keyboard, and better stand for propping the iPad up than the
Apple Smart Cover.
3. Office RT Apps
From a business perspective, the inclusion of the core
Microsoft Office tools is a huge plus for the Surface RT.
There are plenty of productivity apps available for the iPad,
and most of them offer at least some compatibility with the
Microsoft Office file formats. But, only Microsoft Office is
The Office RT apps that come with the Surface RT are very
close in both form and function to their desktop
equivalents. The features and conventions used are more or
less the same, and you don’t have to deal with the
formatting and fidelity issues that seem to plague
third-party productivity software that claims to be
“compatible” with Microsoft Office.
If the rumors pan out and Microsoft offers Microsoft
Office apps for iOS, it will level the playing field some,
but for now the Office RT apps alone might be enough for
some businesses to choose the Surface RT over the iPad.
4. USB Port
The Surface RT has a USB port, and the iPad does not. The
USB port opens up a whole world of possibilities for the
Surface RT that are not available for an iPad. Aside from
being able to plug in an external USB hard drive or USB
thumb drive to transfer files or add storage capacity, the
USB port could also be used to add a keyboard, mouse,
printer, webcam, or just about any other device known to
One minor complaint about the USB port is its placement.
When using the Surface RT in landscape mode with the
kickstand open, the USB port is on the upper right. It works
fine for USB thumb drives, or webcams that you might want to
place on top of the Surface, but it's awkward for a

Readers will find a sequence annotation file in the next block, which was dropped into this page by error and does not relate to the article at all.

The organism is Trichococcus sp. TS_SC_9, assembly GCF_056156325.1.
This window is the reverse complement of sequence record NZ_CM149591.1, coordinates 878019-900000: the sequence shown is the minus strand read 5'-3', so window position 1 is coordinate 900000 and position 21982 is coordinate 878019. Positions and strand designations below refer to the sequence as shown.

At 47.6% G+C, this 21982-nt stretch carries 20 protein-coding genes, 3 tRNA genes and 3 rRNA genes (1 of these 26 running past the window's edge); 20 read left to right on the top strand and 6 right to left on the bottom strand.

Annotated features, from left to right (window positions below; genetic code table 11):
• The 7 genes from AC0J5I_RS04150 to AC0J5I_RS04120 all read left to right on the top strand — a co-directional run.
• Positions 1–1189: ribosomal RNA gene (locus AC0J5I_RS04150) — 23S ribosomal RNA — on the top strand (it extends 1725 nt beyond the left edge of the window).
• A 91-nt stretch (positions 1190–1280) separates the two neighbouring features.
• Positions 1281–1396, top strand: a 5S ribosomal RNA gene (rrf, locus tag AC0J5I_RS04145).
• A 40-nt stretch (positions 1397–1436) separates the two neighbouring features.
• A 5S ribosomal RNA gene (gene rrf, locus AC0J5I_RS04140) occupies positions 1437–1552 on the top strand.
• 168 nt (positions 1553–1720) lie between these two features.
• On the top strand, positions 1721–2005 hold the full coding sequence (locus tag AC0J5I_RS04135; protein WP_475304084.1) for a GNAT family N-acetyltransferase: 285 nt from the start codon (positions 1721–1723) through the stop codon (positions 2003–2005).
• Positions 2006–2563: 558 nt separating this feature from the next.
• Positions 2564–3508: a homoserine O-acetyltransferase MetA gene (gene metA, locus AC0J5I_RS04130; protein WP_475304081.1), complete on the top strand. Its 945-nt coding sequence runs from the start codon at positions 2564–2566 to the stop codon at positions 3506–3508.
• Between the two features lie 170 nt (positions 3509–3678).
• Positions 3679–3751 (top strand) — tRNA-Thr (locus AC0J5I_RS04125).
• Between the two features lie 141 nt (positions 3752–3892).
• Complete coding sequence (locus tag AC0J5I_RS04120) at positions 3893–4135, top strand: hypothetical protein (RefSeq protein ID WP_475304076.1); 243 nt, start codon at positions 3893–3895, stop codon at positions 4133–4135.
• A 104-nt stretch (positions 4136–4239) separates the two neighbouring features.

keyboard, mouse, or printer, and could pose a problem for
USB devices with short cables.
5. MicroSDXC Card Slot
The USB port can be used to expand storage capacity, but
the Surface RT also provides a more preferable means of
accomplishing the same goal. The MicroSDXC card slot is
hidden inconspicuously on the back of the Surface RT behind
the kickstand plate. You can add up to 64GB of additional
storage by slipping a MicroSD card the size of a fingernail
into the tablet.
Apple's iPad does not have any slots or ports to allow
for additional storage capacity, but many Android tablet
options do. Most of the Android tablet options, however, use
the older MicroSD technology, which maxes out at 32GB. The
MicroSDXC supports capacities of up to 2TB, and the slot is
backwards compatible with older MicroSD and MicroSDHC cards.
The Logitech Ultrathin Keyboard Cover is a great addition
for an iPad. The MicroSD card can be left in place to
permanently expand the capacity of the tablet, or it can be
swapped out as needed—for example to change out music or
movie libraries, or to switch data for a project.
For the same $500 base price, the Surface RT provides
twice the storage capacity as the base iPad—but Microsoft
has also taken some heat over how much of that storage is
used up before you even boot the device for the first time.
It won’t knock the iPad off its pedestal any time soon, but
depending on what you want a tablet to do, the Surface RT
has some features and benefits that make it unique.